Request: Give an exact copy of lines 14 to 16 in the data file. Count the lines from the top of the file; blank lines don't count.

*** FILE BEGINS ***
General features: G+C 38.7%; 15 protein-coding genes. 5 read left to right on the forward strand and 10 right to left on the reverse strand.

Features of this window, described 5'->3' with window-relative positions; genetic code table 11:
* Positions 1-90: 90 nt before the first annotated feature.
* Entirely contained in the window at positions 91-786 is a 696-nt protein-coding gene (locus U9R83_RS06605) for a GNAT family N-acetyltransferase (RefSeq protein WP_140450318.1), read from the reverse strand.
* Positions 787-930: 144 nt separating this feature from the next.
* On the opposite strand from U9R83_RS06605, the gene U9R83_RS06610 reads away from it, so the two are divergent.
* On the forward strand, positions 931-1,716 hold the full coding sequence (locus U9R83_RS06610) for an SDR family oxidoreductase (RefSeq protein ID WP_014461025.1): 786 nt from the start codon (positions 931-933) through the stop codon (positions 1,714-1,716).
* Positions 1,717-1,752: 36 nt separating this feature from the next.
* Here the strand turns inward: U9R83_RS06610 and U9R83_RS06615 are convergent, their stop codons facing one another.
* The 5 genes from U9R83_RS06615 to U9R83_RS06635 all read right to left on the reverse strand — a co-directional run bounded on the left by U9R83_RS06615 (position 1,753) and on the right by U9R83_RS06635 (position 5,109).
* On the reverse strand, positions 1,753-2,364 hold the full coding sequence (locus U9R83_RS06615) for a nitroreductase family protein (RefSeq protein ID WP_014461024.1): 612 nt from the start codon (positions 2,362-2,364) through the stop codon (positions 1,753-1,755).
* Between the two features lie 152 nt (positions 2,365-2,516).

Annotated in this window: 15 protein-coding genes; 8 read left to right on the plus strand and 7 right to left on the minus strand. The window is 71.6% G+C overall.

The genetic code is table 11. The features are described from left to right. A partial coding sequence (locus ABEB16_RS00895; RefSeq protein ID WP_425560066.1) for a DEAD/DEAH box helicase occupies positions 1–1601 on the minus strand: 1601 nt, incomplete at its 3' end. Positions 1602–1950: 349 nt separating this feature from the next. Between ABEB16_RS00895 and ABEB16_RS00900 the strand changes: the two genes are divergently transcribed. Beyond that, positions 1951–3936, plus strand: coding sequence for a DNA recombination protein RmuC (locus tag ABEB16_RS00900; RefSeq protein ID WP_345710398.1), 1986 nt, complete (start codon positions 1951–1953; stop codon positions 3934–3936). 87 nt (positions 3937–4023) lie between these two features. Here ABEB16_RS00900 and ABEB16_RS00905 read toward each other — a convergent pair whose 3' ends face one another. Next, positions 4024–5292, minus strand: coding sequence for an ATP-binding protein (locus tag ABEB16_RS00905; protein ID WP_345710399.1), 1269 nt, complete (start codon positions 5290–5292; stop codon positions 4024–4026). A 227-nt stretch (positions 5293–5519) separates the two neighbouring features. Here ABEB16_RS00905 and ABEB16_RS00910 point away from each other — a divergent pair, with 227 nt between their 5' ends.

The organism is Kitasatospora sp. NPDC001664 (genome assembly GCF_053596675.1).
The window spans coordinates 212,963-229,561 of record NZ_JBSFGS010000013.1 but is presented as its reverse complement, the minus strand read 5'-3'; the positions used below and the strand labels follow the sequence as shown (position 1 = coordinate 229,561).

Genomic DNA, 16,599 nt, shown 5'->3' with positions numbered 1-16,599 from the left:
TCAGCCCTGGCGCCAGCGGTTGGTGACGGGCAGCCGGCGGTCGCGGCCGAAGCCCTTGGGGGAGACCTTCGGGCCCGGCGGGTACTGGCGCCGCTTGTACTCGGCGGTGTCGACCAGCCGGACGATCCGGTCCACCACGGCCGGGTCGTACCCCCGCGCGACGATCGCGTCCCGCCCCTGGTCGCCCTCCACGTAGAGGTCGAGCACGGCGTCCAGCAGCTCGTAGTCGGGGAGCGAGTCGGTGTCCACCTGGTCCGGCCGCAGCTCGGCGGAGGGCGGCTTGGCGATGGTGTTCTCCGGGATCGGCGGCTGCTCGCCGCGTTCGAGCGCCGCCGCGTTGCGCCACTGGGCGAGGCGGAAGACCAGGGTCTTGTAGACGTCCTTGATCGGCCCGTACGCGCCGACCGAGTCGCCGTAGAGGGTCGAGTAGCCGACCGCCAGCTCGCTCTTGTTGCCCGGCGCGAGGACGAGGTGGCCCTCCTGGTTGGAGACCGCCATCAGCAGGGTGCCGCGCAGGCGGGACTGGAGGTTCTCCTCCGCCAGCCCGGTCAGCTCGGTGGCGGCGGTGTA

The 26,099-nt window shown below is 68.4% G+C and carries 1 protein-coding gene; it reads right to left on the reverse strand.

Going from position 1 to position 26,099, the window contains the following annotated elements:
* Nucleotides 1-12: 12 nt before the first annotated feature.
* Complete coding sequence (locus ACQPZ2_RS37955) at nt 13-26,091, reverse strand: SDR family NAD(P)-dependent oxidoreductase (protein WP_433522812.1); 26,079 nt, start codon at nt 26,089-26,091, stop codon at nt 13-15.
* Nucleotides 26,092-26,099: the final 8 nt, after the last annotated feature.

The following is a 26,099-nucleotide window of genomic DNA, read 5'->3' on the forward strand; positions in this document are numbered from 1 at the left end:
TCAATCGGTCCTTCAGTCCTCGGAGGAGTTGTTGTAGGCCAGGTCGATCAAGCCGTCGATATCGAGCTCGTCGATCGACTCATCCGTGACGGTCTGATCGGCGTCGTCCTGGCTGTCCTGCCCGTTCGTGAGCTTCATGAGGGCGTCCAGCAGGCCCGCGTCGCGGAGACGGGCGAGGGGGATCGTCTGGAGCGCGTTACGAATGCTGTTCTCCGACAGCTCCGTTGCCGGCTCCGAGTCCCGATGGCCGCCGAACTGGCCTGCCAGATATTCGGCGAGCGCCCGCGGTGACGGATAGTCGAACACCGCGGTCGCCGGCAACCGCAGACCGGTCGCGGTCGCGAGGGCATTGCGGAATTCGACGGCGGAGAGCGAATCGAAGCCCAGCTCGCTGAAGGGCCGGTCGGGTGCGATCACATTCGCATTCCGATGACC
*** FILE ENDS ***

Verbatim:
The genetic code is table 11. The features are described from left to right. A partial coding sequence (locus ABEB16_RS00895; RefSeq protein ID WP_425560066.1) for a DEAD/DEAH box helicase occupies positions 1–1601 on the minus strand: 1601 nt, incomplete at its 3' end. Positions 1602–1950: 349 nt separating this feature from the next. Between ABEB16_RS00895 and ABEB16_RS00900 the strand changes: the two genes are divergently transcribed. Beyond that, positions 1951–3936, plus strand: coding sequence for a DNA recombination protein RmuC (locus tag ABEB16_RS00900; RefSeq protein ID WP_345710398.1), 1986 nt, complete (start codon positions 1951–1953; stop codon positions 3934–3936). 87 nt (positions 3937–4023) lie between these two features. Here ABEB16_RS00900 and ABEB16_RS00905 read toward each other — a convergent pair whose 3' ends face one another. Next, positions 4024–5292, minus strand: coding sequence for an ATP-binding protein (locus tag ABEB16_RS00905; protein ID WP_345710399.1), 1269 nt, complete (start codon positions 5290–5292; stop codon positions 4024–4026). A 227-nt stretch (positions 5293–5519) separates the two neighbouring features. Here ABEB16_RS00905 and ABEB16_RS00910 point away from each other — a divergent pair, with 227 nt between their 5' ends.

The organism is Kitasatospora sp. NPDC001664 (genome assembly GCF_053596675.1).
The window spans coordinates 212,963-229,561 of record NZ_JBSFGS010000013.1 but is presented as its reverse complement, the minus strand read 5'-3'; the positions used below and the strand labels follow the sequence as shown (position 1 = coordinate 229,561).